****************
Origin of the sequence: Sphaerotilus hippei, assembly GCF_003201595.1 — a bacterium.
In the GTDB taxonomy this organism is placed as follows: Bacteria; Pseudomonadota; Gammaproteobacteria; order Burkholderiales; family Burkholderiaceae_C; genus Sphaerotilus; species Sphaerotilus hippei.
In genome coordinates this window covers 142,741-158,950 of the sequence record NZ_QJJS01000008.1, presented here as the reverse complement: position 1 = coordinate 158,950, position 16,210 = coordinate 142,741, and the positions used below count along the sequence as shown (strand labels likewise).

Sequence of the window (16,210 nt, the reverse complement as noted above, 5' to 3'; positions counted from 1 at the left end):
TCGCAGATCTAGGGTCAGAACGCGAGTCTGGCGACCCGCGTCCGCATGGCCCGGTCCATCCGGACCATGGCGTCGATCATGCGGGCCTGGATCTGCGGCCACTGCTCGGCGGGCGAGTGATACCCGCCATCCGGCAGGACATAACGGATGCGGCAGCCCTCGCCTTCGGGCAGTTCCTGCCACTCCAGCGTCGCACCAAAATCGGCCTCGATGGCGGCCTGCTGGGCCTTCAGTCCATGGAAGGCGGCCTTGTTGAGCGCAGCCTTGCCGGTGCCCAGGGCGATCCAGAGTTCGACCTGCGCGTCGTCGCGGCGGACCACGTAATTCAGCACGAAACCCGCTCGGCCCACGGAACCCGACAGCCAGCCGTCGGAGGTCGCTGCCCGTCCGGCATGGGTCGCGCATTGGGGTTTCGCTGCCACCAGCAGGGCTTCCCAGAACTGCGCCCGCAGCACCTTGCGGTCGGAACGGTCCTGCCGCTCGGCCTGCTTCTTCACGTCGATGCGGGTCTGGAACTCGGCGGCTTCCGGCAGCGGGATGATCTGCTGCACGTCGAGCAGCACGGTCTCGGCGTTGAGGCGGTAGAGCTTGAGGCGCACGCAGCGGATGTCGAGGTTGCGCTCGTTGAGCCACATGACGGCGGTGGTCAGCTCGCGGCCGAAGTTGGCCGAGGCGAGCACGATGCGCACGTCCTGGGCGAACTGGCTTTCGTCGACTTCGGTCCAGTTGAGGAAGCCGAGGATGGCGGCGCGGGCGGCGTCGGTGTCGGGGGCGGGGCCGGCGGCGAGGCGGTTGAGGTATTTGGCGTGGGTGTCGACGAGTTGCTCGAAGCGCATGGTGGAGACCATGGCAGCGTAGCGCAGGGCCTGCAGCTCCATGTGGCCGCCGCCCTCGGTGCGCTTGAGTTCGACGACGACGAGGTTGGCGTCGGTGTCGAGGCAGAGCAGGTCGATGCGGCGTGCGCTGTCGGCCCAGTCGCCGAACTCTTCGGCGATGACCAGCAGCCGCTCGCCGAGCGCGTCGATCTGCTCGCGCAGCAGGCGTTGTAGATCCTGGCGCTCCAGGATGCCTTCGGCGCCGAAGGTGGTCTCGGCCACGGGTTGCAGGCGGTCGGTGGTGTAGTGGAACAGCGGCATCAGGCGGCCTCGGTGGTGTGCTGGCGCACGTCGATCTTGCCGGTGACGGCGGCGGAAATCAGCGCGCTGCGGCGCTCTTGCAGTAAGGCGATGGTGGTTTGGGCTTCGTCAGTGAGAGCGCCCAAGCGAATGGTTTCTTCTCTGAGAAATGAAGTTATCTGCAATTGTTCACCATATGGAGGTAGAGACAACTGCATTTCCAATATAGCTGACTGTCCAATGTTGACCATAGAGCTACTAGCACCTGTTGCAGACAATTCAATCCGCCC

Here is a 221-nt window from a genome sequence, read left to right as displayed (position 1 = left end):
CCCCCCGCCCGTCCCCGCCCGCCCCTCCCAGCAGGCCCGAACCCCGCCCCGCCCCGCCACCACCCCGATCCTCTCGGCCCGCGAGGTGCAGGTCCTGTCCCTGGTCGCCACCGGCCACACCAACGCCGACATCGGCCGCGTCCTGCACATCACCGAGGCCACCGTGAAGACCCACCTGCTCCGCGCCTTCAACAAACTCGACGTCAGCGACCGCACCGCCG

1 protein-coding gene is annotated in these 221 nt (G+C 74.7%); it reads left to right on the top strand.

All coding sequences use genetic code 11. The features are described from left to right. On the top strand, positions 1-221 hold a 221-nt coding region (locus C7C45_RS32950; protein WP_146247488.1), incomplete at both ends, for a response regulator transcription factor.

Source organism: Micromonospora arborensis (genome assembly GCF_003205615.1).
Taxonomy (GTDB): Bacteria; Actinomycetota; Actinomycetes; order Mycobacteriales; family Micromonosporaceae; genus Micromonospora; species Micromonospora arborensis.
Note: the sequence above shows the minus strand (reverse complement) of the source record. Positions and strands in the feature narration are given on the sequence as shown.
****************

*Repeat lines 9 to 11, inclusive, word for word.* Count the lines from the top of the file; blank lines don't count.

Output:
All coding sequences use genetic code 11. The features are described from left to right. On the top strand, positions 1-221 hold a 221-nt coding region (locus C7C45_RS32950; protein WP_146247488.1), incomplete at both ends, for a response regulator transcription factor.

Source organism: Micromonospora arborensis (genome assembly GCF_003205615.1).
Taxonomy (GTDB): Bacteria; Actinomycetota; Actinomycetes; order Mycobacteriales; family Micromonosporaceae; genus Micromonospora; species Micromonospora arborensis.